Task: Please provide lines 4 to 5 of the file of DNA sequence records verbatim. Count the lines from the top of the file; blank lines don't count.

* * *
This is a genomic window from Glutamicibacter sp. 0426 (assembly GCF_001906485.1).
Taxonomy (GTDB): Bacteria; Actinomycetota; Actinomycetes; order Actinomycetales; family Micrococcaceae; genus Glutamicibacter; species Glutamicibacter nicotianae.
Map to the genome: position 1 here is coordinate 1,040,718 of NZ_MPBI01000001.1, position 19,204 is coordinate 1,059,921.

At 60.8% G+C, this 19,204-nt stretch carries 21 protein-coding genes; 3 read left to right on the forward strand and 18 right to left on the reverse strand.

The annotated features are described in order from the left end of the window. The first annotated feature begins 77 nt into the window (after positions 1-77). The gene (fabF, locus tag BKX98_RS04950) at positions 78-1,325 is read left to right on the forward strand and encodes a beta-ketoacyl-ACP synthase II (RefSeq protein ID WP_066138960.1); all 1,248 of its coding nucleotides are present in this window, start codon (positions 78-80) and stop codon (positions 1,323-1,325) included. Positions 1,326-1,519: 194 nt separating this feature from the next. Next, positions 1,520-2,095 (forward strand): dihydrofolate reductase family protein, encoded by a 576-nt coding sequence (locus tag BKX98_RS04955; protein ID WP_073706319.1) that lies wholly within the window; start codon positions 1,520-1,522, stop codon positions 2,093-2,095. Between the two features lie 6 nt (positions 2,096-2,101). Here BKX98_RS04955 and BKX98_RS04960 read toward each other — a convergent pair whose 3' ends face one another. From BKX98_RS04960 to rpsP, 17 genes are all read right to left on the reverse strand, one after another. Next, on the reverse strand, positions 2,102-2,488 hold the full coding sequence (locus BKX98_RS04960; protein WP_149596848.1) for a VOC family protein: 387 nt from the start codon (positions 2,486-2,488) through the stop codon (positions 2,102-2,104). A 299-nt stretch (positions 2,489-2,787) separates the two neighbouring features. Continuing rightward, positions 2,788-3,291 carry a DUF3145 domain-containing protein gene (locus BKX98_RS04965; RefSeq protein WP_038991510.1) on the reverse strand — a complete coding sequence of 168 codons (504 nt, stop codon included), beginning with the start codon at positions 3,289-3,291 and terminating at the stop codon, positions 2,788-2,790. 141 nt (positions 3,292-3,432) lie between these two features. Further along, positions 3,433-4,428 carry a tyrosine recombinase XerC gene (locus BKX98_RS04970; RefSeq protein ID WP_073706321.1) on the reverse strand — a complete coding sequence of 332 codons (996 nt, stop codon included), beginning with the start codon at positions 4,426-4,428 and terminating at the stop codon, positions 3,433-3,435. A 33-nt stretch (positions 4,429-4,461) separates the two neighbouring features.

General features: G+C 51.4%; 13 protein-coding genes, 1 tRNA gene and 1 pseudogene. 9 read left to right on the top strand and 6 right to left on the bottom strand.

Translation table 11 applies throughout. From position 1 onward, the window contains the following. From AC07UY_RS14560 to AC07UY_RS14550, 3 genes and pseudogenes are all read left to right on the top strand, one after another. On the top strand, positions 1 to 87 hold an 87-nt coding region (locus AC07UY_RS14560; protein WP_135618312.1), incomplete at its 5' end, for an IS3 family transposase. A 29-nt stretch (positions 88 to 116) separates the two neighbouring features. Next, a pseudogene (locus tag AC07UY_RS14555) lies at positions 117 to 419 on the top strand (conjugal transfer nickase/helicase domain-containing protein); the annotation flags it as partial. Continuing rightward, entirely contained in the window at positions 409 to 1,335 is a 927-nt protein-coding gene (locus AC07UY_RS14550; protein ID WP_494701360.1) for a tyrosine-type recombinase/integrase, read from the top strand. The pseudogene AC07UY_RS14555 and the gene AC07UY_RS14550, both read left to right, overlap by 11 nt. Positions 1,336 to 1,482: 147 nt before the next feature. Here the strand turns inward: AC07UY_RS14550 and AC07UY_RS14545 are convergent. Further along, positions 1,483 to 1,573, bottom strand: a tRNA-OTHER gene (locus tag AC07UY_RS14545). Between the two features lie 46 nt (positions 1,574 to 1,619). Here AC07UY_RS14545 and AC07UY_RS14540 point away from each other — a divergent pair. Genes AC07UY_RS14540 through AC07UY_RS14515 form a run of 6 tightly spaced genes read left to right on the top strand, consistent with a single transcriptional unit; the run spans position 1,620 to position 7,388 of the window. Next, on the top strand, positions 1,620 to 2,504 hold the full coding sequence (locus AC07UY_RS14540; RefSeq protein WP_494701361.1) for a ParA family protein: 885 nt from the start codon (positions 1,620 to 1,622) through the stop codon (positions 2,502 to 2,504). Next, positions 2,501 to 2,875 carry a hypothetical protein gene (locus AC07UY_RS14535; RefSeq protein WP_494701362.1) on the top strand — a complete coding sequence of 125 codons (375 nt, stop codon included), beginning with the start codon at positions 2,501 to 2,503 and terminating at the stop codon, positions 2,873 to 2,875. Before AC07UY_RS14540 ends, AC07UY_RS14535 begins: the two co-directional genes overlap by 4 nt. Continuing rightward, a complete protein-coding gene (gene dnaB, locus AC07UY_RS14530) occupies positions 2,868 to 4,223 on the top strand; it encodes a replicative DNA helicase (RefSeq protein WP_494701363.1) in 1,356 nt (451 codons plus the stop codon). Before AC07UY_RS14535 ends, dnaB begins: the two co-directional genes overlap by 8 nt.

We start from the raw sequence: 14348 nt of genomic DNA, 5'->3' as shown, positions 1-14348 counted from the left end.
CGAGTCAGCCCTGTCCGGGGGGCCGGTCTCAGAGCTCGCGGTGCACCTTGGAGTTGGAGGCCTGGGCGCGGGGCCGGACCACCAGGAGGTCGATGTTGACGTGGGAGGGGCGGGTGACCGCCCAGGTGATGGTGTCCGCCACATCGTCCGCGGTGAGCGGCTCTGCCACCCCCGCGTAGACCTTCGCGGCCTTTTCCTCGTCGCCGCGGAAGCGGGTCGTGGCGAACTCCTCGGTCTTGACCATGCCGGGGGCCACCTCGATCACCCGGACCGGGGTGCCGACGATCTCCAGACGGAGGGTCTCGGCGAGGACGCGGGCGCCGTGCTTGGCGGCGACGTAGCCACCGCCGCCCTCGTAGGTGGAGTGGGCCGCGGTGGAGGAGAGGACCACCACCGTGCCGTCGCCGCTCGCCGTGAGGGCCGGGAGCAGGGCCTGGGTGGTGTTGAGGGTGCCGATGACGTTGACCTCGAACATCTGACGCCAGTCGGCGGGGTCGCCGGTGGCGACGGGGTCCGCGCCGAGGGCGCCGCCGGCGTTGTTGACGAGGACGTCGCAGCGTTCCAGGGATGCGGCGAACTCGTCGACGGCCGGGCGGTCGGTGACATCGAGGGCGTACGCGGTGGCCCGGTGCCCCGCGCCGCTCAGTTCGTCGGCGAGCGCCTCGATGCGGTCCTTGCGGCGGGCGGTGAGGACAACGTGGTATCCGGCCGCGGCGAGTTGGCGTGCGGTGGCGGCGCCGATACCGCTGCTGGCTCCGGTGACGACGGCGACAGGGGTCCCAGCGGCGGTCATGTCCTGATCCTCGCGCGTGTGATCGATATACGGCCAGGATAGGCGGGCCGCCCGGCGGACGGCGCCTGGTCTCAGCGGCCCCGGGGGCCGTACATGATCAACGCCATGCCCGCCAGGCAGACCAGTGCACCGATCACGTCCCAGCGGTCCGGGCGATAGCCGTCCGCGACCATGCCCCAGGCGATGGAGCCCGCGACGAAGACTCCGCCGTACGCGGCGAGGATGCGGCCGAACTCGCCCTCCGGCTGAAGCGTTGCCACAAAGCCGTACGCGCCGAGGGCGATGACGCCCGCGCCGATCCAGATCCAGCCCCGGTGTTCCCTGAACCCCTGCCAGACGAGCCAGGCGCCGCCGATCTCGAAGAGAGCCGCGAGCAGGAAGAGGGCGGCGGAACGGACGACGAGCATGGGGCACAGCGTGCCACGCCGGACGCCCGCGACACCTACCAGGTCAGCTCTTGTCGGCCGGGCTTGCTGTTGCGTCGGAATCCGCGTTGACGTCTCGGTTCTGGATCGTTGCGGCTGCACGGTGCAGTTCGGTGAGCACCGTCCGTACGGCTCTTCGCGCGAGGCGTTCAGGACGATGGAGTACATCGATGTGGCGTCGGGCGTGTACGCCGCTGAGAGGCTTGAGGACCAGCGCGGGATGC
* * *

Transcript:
At 60.8% G+C, this 19,204-nt stretch carries 21 protein-coding genes; 3 read left to right on the forward strand and 18 right to left on the reverse strand.

The annotated features are described in order from the left end of the window. The first annotated feature begins 77 nt into the window (after positions 1-77). The gene (fabF, locus tag BKX98_RS04950) at positions 78-1,325 is read left to right on the forward strand and encodes a beta-ketoacyl-ACP synthase II (RefSeq protein ID WP_066138960.1); all 1,248 of its coding nucleotides are present in this window, start codon (positions 78-80) and stop codon (positions 1,323-1,325) included. Positions 1,326-1,519: 194 nt separating this feature from the next. Next, positions 1,520-2,095 (forward strand): dihydrofolate reductase family protein, encoded by a 576-nt coding sequence (locus tag BKX98_RS04955; protein ID WP_073706319.1) that lies wholly within the window; start codon positions 1,520-1,522, stop codon positions 2,093-2,095. Between the two features lie 6 nt (positions 2,096-2,101). Here BKX98_RS04955 and BKX98_RS04960 read toward each other — a convergent pair whose 3' ends face one another. From BKX98_RS04960 to rpsP, 17 genes are all read right to left on the reverse strand, one after another. Next, on the reverse strand, positions 2,102-2,488 hold the full coding sequence (locus BKX98_RS04960; protein WP_149596848.1) for a VOC family protein: 387 nt from the start codon (positions 2,486-2,488) through the stop codon (positions 2,102-2,104). A 299-nt stretch (positions 2,489-2,787) separates the two neighbouring features. Continuing rightward, positions 2,788-3,291 carry a DUF3145 domain-containing protein gene (locus BKX98_RS04965; RefSeq protein WP_038991510.1) on the reverse strand — a complete coding sequence of 168 codons (504 nt, stop codon included), beginning with the start codon at positions 3,289-3,291 and terminating at the stop codon, positions 2,788-2,790. 141 nt (positions 3,292-3,432) lie between these two features. Further along, positions 3,433-4,428 carry a tyrosine recombinase XerC gene (locus BKX98_RS04970; RefSeq protein ID WP_073706321.1) on the reverse strand — a complete coding sequence of 332 codons (996 nt, stop codon included), beginning with the start codon at positions 4,426-4,428 and terminating at the stop codon, positions 3,433-3,435. A 33-nt stretch (positions 4,429-4,461) separates the two neighbouring features.